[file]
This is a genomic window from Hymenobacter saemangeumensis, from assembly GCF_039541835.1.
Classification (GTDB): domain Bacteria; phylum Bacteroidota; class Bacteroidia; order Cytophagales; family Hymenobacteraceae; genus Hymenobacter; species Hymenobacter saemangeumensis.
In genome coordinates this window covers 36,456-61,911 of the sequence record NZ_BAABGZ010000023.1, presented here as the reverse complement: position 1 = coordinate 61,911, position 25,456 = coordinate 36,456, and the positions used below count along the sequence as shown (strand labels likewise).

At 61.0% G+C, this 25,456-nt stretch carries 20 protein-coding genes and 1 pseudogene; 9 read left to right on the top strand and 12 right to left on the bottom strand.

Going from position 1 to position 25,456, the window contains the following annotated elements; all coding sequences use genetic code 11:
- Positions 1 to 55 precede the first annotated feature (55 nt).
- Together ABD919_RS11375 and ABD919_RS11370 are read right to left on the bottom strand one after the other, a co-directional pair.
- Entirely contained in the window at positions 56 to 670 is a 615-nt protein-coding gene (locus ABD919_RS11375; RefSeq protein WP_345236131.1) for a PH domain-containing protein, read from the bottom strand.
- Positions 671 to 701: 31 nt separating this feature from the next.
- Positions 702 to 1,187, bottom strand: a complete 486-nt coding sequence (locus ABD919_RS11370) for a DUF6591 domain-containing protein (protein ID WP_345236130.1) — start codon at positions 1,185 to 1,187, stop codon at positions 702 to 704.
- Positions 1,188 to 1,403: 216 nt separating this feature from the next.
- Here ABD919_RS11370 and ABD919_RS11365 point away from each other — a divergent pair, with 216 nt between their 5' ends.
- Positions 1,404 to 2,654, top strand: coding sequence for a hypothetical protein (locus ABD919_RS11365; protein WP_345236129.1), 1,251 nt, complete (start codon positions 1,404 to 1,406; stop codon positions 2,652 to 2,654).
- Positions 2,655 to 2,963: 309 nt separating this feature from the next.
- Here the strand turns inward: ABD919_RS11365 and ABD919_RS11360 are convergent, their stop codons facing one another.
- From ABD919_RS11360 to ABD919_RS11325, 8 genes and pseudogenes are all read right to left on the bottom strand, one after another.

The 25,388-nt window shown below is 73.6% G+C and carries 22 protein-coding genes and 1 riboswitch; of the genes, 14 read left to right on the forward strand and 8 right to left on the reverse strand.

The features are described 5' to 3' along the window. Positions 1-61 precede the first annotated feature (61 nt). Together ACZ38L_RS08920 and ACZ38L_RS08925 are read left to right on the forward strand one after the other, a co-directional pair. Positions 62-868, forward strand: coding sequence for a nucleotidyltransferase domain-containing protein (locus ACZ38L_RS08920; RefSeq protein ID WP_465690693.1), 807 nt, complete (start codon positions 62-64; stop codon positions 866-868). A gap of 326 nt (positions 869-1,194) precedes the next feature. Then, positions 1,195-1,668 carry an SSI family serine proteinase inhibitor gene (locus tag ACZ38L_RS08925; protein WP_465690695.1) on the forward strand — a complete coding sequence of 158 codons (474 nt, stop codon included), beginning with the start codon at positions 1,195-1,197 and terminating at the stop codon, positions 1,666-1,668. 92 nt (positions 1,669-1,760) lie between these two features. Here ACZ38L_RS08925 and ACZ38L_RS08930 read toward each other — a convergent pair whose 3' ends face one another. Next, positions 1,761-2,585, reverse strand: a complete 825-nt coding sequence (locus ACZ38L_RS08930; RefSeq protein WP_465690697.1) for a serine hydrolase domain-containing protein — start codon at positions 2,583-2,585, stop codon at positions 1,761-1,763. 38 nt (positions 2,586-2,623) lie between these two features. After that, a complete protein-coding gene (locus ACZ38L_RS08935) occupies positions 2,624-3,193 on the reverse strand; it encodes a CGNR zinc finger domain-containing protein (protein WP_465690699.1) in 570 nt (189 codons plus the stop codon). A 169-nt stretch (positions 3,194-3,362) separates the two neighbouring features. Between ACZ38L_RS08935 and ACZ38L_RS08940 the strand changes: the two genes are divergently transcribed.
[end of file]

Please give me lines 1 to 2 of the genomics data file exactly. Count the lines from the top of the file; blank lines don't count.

This is a genomic window from Hymenobacter saemangeumensis, from assembly GCF_039541835.1.
Classification (GTDB): domain Bacteria; phylum Bacteroidota; class Bacteroidia; order Cytophagales; family Hymenobacteraceae; genus Hymenobacter; species Hymenobacter saemangeumensis.